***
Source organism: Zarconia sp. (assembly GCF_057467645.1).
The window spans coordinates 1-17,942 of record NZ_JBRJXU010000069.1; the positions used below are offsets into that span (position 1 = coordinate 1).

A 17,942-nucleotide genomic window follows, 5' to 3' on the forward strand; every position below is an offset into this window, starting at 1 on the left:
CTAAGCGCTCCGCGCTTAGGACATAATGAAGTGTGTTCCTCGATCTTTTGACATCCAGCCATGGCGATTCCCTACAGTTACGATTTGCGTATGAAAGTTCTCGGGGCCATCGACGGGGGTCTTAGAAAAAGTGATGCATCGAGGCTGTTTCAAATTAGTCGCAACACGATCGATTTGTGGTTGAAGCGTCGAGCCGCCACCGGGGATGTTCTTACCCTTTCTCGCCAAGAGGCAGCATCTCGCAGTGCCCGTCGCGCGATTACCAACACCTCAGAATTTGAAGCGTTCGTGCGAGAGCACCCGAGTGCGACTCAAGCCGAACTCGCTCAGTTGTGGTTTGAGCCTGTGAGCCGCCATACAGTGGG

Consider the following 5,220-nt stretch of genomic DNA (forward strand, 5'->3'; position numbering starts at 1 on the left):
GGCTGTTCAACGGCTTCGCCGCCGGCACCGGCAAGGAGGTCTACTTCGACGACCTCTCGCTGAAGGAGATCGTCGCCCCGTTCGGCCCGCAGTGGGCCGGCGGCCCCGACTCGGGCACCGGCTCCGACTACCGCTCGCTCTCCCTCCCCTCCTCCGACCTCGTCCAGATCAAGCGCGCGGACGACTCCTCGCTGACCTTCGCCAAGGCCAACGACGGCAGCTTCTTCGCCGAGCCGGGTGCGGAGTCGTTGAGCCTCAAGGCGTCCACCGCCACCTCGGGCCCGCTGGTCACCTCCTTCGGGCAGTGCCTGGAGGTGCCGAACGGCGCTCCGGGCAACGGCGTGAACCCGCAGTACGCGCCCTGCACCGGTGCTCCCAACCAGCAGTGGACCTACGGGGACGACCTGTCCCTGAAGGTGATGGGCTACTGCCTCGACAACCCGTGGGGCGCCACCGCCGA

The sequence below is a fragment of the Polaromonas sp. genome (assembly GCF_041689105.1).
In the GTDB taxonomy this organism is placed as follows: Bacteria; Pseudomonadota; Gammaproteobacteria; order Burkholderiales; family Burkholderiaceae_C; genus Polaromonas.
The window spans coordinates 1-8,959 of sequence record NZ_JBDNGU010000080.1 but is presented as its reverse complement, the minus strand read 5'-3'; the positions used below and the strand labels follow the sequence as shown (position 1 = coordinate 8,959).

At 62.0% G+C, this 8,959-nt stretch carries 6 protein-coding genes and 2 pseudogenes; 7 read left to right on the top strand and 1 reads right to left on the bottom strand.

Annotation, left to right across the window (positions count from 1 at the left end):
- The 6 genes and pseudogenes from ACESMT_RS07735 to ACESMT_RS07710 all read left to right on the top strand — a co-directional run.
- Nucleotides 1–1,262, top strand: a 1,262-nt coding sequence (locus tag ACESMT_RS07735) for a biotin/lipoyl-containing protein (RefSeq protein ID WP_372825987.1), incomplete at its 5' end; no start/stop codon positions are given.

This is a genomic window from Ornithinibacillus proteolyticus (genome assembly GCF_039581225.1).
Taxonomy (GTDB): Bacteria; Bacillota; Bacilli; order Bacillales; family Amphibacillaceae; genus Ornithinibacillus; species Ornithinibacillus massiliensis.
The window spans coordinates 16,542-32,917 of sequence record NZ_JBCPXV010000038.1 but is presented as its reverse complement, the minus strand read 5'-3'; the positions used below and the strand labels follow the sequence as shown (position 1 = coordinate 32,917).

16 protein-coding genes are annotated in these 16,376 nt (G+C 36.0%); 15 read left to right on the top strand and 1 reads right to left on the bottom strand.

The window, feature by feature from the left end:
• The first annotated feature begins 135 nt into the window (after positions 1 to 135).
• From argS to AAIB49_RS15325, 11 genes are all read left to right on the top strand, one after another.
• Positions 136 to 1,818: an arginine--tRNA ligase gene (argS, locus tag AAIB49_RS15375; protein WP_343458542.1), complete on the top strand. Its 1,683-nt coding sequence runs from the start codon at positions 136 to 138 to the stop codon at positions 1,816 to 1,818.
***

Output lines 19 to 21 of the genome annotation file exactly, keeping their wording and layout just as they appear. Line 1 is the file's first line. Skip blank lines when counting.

• The first annotated feature begins 135 nt into the window (after positions 1 to 135).
• From argS to AAIB49_RS15325, 11 genes are all read left to right on the top strand, one after another.
• Positions 136 to 1,818: an arginine--tRNA ligase gene (argS, locus tag AAIB49_RS15375; protein WP_343458542.1), complete on the top strand. Its 1,683-nt coding sequence runs from the start codon at positions 136 to 138 to the stop codon at positions 1,816 to 1,818.